If you wear an activity monitor (pedometer, Fitbit, or the like), spend a few days seeing what “normal” is for you. Then bump up your steps a bit each week until reach the recommended 10,000 a day. Maybe your goal will be to find that pedometer and wear it. Or buy one.
Want to eat more fruits and vegetables? Start where you are. Not eating any? Replace one snack a day with an apple or banana. Already eating some but not the five-a-day? Include a fruit or vegetable with every meal or snack.
Not sure what you’re eating? Keep a food diary for one day. Or two. Or a full week. Observe what foods, situations and times of the day trip you up.
Start small. Set a goal that is too small to fail, but not too small to matter.
What one baby step will you take this week? Care to share?

What If We . . .

A lovely little reminder to do one small, kind thing every day.I’ll bet you notice a change in yourself and your world.

Kindness Blog

Infinity Circles in Blue and Pink Photo Credit:

Ever since I began working with Mike on The Kindness Blog, I find myself constantly on the lookout for kindness everywhere I go.  Some days, I am overwhelmed by the love and kindness in the world, and other days, I wonder where all the love and kindness have gone.  One theme that I have noticed is how, quite often, the smallest acts of kindness can mean the most to the recipient.  Today, I found myself surrounded by examples of this theme that left me asking myself what if we. . .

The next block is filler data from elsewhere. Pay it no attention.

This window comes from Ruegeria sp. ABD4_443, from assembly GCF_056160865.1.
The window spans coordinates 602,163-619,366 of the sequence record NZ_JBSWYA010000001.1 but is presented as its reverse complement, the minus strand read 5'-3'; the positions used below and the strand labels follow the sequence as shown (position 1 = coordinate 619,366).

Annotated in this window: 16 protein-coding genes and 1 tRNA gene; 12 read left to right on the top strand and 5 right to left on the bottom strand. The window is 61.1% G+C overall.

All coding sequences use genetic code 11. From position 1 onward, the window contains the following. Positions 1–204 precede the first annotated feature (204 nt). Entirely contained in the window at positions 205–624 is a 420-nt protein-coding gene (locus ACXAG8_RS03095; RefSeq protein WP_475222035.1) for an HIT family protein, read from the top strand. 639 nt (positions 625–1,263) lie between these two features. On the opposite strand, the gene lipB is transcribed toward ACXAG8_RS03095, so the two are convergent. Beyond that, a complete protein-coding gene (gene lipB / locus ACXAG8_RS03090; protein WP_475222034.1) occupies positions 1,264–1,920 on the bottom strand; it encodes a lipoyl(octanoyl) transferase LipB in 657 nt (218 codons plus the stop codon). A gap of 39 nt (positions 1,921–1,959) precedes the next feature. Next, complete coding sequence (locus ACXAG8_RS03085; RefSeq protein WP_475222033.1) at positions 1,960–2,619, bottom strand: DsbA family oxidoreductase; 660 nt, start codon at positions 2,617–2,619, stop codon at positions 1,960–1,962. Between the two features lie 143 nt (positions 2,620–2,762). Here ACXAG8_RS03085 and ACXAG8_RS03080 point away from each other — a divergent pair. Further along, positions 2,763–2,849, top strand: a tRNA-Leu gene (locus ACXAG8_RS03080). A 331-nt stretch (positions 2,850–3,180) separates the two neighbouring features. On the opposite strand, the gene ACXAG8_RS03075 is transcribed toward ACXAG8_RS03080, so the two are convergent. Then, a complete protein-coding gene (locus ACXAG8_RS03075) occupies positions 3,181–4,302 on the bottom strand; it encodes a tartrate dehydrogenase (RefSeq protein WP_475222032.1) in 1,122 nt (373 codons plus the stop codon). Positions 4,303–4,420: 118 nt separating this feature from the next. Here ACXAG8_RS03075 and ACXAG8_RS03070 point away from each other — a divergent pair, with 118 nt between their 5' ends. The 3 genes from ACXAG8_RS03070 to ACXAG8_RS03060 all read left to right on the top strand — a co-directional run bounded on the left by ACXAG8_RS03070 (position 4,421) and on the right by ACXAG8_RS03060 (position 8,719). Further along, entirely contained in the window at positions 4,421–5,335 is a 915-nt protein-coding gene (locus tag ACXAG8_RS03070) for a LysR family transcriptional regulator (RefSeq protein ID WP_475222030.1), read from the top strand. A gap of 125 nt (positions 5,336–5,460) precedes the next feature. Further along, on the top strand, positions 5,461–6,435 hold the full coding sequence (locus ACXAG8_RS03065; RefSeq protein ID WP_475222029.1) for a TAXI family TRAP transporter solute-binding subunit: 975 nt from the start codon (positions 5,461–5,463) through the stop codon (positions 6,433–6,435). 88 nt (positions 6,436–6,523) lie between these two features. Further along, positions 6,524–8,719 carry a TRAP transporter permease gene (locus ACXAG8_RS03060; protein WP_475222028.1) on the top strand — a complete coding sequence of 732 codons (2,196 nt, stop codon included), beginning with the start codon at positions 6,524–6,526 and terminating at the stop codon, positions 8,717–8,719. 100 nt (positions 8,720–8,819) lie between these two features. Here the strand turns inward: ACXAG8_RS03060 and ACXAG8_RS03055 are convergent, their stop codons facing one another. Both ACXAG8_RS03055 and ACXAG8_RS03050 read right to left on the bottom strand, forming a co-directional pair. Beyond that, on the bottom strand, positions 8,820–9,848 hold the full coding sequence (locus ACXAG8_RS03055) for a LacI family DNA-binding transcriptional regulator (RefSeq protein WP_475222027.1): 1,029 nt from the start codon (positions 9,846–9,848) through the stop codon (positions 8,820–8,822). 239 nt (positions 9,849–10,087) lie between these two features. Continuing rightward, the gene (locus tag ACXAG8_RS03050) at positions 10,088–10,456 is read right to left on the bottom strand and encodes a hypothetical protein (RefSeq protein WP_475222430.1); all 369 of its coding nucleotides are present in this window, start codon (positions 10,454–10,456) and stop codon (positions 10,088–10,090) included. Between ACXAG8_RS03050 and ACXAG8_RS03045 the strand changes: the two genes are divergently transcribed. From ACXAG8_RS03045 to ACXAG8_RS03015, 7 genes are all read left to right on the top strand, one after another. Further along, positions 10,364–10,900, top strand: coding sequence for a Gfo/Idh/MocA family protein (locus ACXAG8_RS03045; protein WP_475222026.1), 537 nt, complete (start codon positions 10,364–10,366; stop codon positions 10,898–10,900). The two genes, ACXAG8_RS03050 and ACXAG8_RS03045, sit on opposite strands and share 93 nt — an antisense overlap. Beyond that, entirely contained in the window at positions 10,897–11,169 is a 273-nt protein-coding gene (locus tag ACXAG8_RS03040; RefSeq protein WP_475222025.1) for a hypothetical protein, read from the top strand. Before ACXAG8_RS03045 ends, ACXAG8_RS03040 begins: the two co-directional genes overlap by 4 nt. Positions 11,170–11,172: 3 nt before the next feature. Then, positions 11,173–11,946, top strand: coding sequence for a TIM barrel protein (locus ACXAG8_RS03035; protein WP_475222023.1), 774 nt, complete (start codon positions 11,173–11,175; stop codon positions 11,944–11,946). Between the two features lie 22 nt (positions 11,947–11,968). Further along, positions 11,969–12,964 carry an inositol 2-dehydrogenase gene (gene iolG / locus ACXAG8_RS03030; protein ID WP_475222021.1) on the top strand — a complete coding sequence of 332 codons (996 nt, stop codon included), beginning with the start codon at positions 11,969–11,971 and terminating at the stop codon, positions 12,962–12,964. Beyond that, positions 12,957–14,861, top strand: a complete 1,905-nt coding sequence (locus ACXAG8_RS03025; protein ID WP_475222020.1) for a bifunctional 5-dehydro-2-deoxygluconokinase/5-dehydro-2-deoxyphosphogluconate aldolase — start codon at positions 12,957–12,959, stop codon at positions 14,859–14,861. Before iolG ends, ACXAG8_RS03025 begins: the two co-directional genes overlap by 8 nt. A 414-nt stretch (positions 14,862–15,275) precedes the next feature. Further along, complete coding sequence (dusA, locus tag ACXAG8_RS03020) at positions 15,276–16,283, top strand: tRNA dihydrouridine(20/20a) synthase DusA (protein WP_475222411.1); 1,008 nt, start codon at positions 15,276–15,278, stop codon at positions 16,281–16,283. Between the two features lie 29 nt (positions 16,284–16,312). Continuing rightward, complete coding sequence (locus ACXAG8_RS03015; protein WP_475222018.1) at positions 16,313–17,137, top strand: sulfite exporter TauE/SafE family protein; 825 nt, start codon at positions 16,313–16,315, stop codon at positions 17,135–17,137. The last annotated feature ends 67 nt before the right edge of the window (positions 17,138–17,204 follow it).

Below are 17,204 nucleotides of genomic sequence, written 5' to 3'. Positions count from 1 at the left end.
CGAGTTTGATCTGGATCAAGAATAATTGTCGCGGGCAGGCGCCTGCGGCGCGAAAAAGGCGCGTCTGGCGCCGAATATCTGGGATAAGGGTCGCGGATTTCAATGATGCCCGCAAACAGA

• smiled at, and made eye contact with, people we encounter, instead of looking down at our tablets, shutting out the world with our headphones, talking on our cell phones, etc.?
  • took time to thank people, instead of taking them for granted?
  • used social media to promote others in a positive manner, rather than shaming or humiliating them?
  • doled…

View original post 151 more words